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The Social Media Clarity Podcast

Nov 24, 2015

Quantifying Empathy - Episode 23

image Twitter Hearts and Facebook Reactions

TL;DR - You KNOW Marc, Randy, and Scott couldn't let Twitter messing with Favorites and Facebook Reactions go without some spirited discussion.


Intro: Welcome to the Social Media Clarity Podcast. Fifteen minutes of concentrated analysis and advice about social media in platform and product design.

Randy: I'm Randy Farmer

Scott: I'm Scott Moore.

Marc: I'm Marc Smith.

Randy: Really, Twitter, hearts?

Scott: Really, Facebook? Reactions.

Randy: Oh, my gosh, guys. We have a lot to talk about since the last time we've had a session. The big social guys have gone nuts for emoticons as a way to express yourself with a single click.

Scott: We already had ways of expressing ourselves, they were just very generic. Now we're trying to be specific about it.

Randy: Twitter changes from stars to hearts ...

Scott: ... and Favorites to Likes.

Randy: Yeah, and Favorites to Likes. [as if] they're exactly the same. If you think they're the same, people out there, just think what if they changed it back to a pile of crap. Is that the same as a heart, or a star? When I think of Twitter's problems, I don't think this is one of the ones that was very high on the list.

Scott: No, but it's one of the ones that helps them get attention. It helps generate notifications. They practically said, 'we're not getting enough people using the Favorite, so now we're going to change it to something that more people will use.' That generates notifications, and that brings people back to the app.

Randy: So, something that was meaningful, now means less.

Marc: Is it the case that you are more likely to love something than like it?

Randy: Well, that's not the test on the table in this case. It's Like versus Favorite.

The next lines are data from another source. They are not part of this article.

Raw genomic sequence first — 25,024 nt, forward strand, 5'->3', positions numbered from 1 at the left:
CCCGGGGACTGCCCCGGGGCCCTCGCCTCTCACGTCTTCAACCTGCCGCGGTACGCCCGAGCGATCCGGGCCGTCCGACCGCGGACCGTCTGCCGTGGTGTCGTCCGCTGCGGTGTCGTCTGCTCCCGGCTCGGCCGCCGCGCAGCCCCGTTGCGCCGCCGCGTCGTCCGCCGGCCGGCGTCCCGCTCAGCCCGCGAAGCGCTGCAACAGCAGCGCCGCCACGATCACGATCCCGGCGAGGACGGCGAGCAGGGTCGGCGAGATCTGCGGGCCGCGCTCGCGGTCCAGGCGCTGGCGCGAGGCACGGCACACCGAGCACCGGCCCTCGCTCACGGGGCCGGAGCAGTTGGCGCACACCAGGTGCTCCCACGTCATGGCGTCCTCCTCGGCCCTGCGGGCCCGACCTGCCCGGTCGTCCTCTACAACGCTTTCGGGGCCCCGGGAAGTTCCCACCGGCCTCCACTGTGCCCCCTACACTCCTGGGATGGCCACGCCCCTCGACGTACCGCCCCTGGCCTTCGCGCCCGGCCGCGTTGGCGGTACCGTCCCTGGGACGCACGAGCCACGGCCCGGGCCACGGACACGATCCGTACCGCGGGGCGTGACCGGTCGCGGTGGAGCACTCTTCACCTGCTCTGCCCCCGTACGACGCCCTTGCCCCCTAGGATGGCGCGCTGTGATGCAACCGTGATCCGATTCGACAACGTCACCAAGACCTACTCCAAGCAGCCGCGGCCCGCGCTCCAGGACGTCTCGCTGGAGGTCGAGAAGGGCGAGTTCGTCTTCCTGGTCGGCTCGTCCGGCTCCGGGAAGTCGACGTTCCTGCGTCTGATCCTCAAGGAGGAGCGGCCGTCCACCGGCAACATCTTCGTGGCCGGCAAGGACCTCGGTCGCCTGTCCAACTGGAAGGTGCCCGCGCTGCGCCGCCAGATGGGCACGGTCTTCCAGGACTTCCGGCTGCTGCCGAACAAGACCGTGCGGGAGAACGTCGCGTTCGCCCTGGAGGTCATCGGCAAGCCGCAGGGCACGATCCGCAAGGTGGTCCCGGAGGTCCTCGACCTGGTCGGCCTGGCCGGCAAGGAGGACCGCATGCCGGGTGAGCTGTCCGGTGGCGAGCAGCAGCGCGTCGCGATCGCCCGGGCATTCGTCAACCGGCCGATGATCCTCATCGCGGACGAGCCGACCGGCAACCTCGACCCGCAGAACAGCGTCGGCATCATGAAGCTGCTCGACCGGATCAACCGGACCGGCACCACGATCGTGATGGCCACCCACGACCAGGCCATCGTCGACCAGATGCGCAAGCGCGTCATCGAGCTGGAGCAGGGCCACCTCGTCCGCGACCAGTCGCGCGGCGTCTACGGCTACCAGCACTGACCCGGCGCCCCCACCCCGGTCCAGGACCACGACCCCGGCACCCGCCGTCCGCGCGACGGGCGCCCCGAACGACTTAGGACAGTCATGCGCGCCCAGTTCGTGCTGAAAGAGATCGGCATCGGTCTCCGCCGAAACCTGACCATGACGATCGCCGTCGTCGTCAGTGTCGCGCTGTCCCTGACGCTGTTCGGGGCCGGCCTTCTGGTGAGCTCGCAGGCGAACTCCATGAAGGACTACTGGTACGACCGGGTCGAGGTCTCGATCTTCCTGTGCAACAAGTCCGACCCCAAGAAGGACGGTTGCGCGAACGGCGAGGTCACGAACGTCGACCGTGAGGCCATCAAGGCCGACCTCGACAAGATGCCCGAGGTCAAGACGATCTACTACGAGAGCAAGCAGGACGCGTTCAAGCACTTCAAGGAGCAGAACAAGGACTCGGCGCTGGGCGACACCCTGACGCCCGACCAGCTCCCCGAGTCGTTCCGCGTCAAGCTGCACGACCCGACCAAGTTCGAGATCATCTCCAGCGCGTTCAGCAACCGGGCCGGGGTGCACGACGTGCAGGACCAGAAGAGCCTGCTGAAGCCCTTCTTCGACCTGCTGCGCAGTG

Marc: Yeah, but the like generates this heart, which suggests love, and it used to be a star. So, we're moving from star to heart. Admittedly, we're going from Favorite to Like, but is there really that much more like than favorite in the world?

Scott: I think that the context was really different. From what I gauged from the reactions, other than people just hating change, was that Favorite de-noted a bookmark, and then expanded from there. A lot of people were using it as, "I'm saving this link for later", or, "I'm saving this Tweet for later". Some people were using it as, as you would for any signaling system, some people were using it as, "I like what you said". Now, they've actually tightened up the context while at the same time, loosen it, by saying, it's a like, which can mean anything. Anything that's positive. It's a positive mark on it.

Randy: Right, and they retroactively marked every Favorite a Like.

How many gillions of those they have, I don't know. At least one person I was talking to yesterday when I first saw this in practice, and was shocked by it, was Kaliya [Hamlin], otherwise known as Identity Woman, and she says, "Oh my God, now I've got to go fix all my Favorites on Twitter, because I don't love most of those things."

Scott: Yeah. Some people were tweeting out "Liking your tweet is not consent."

Randy: That's awesome. When we first thought of doing this episode, that hadn't even happened yet. That's just the freshest thing, that happened yesterday. Before that, Facebook was going to start testing the emoticon variants, or they call Reactions, as a response to the demand for dislikes.

Marc: Right. So, we don't get Dislike, but we get Reactions.

Randy: Well, and if you look at the reactions, the icons are ambiguous. I don't know if that's a feature or a bug. They do, in fact, include a dislike one, called Angry, it's angry face. It's like, what's this about? I think this is what we wanted to talk about, is we wanted to take some of these seemingly crazy, and capricious ideas, and talk about what it is maybe they're trying to do. We've been calling this, amongst the three of us - " Quantifying Empathy." So, we are going to have a conversation about that today.